I just finished conducting interviews for an in-house marketing position. Some of the people I interviewed had extensive backgrounds as copywriters and were looking to make career changes.
I love copywriters and their penchant for huge doses of instant creativity. Unfortunately, the job security of the average copywriter can be shaky because copywriters do not have a monopoly on writing skills within a company. Good writers are found throughout an organization, not just in the copywriter den. This means a surplus of writers who can probably write 80 percent as well as a copywriter without any formal training, in addition to doing their own jobs.
So what happens when cuts need to be made, even though the company still needs copywriting? It becomes very tempting for an organization to let go of copywriters and divide the necessary writing among other capable employees. The final product may not be as good, but the company makes do.
Commoditization Affects All Internet Marketers
A commodity skill is anything that a non-professional feels he can do as well as a professional (notice the role of perception here). It also includes anything that can be moved from being outsourced to in-house without hiring additional staff. Copywriting in this sense becomes commoditized – the career professional’s skill is indifferentiable from the non-professional.
In reality, all internet marketing skills can feel like a commodity at one point or another. I remember hearing about a company who started judging their SEO contractor on a cost-per-link basis: the amount they paid per month divided by the number of links the SEO reported. Of course the SEO could have rigged that metric with directory links and the like, but the client wouldn’t have seen results. To the client, link building was a commodity skill, regardless of what the SEO tried to explain.
Transitioning Industry Demands An Expanding Skill Set
I like Ian Lurie’s list of skills internet marketers should have because it represents a transformation that our entire profession has been seeing over the last several years, not just the copywriters. It is not enough to be copywriter or community manager or customer service specialist. The truth is, people are hiring cheaply for these positions at a time when every dime matters.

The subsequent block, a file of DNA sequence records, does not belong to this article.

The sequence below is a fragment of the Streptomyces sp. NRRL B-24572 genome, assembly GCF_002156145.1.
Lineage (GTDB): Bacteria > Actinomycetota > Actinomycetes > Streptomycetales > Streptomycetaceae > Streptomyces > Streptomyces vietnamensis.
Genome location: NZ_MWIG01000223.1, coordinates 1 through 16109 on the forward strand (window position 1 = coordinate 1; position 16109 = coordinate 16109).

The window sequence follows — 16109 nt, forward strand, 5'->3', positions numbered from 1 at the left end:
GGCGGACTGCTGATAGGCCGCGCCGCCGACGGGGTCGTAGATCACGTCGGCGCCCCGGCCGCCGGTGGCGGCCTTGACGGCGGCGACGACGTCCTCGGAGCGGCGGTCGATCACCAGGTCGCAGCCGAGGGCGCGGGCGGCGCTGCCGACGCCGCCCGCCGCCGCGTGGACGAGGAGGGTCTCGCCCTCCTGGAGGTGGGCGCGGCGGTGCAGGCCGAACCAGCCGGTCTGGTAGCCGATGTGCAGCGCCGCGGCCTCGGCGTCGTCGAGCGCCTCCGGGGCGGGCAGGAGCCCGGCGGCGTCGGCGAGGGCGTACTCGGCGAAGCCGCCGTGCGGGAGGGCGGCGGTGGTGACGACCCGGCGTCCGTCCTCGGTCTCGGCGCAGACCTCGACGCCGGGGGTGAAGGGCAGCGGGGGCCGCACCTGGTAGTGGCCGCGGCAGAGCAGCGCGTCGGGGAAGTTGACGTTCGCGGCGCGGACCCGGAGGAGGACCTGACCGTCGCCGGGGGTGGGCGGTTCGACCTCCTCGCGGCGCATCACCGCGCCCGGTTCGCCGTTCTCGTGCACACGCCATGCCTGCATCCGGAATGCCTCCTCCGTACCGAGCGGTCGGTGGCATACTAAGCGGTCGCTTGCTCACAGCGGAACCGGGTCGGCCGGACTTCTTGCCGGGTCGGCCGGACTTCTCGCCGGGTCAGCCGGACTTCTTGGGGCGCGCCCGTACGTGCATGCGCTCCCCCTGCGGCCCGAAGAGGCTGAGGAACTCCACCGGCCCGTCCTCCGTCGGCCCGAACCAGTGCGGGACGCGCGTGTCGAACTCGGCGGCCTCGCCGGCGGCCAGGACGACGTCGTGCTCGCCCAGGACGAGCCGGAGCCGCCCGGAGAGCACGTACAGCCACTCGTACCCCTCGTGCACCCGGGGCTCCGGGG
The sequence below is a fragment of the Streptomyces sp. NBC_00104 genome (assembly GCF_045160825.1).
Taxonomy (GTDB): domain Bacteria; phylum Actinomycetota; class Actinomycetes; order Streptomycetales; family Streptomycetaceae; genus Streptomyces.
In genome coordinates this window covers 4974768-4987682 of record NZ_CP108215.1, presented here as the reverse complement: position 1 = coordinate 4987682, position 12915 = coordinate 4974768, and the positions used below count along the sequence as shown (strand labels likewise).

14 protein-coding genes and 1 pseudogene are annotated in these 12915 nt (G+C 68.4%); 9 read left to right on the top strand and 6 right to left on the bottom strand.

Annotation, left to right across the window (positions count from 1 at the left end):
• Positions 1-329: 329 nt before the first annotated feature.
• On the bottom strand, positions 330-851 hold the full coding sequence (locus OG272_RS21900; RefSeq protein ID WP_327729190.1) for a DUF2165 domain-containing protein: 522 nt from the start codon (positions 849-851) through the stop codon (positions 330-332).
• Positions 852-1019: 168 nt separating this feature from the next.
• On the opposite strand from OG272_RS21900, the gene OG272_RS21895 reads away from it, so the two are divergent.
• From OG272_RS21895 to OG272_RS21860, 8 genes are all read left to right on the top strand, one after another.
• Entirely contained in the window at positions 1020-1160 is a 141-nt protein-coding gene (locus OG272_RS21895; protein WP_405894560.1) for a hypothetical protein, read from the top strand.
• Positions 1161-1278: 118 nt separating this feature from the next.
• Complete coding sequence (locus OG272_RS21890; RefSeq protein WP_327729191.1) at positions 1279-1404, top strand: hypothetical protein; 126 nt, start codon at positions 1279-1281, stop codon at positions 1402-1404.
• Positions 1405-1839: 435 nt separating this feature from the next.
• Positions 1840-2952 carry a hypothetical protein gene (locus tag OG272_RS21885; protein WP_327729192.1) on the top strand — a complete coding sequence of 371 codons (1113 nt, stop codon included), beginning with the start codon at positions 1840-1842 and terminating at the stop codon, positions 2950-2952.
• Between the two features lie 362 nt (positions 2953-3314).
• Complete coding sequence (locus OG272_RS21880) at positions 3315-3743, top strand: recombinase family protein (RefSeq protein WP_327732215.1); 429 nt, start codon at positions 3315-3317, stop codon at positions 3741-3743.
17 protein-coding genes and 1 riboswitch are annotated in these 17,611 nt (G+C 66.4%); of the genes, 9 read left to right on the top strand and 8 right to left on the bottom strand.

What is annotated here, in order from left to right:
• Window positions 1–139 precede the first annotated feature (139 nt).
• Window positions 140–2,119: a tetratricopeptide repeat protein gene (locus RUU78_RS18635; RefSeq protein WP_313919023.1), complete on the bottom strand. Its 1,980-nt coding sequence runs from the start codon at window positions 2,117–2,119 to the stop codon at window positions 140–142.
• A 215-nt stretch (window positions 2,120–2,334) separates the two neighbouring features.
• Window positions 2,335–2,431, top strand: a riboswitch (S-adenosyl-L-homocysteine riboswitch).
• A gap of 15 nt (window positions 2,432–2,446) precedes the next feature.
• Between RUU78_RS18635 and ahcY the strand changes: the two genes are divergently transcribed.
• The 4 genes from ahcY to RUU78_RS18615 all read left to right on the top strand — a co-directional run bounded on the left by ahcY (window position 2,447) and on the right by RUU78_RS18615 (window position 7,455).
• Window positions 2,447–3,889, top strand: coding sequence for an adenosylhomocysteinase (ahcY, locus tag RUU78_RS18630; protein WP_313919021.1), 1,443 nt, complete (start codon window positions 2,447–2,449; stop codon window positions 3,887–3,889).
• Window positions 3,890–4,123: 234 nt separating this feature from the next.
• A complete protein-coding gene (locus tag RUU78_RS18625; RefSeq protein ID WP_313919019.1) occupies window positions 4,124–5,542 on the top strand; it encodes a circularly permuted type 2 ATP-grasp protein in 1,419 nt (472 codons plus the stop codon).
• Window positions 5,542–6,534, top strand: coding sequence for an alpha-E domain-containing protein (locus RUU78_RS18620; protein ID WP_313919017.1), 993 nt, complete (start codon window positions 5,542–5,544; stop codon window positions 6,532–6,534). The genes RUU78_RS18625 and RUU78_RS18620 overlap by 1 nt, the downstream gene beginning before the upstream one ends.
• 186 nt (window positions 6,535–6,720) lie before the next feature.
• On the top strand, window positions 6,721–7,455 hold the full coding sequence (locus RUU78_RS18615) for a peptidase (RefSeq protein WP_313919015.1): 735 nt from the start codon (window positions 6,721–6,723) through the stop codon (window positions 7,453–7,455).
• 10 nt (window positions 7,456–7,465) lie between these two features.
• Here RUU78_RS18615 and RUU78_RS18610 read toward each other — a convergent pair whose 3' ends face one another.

Scott Brinker seems equally aware of this transformation as he depicts the marketer of the future as a “marketing technologist,” someone who knows consumer behavior plus how to build the technologies to drive those behaviors. In the future, this will become standard for any advancement-seeking marketers. The message today is either switch or expand your skill set.
Insulation From Marginalization
If you think you may have pigeon-holed your career path or if you’re just concerned with staying marketable, I have a few thoughts:
1. Skill expansion is much easier than a complete career change. Expand into skills that overlap with the things you’re already trained in. If you can’t work out some official cross-training through your employer, you can always find another employee open to a skillshare arrangement.
2. Commoditization decreases as either the technical or data-driven nature of the skill increases. So if you want to develop a skill set that will be in demand, start with skills that normally require a lot of training or that prove their own worth in the form of data. Examples: analytics, online advertising.
3. Don’t be afraid to move beyond what you currently excel at. You’ll always have opportunities to exercise your talents. Just remember that moving away from your core skill will often be met with some resistance from yourself and others.
4. If you’re trying to make a complete career change, don’t brand yourself, resume, website, etc. with the career you’re trying to leave or you may look insincere in your efforts. This was the problem for the copywriters I interviewed (mentioned at the beginning). None of them had made any legitimate effort to prepare themselves for a career change, assuming they really wanted it.
Not everyone wants to be a well-rounded internet marketer, and many have built upon one core skill with relatively few problems up until now. Personally, I know I’d be much less efficient at my own job if I weren’t continually working on peripheral skills that complement SEO. No matter your career ambitions, new skills open many doors that would have otherwise stayed shut.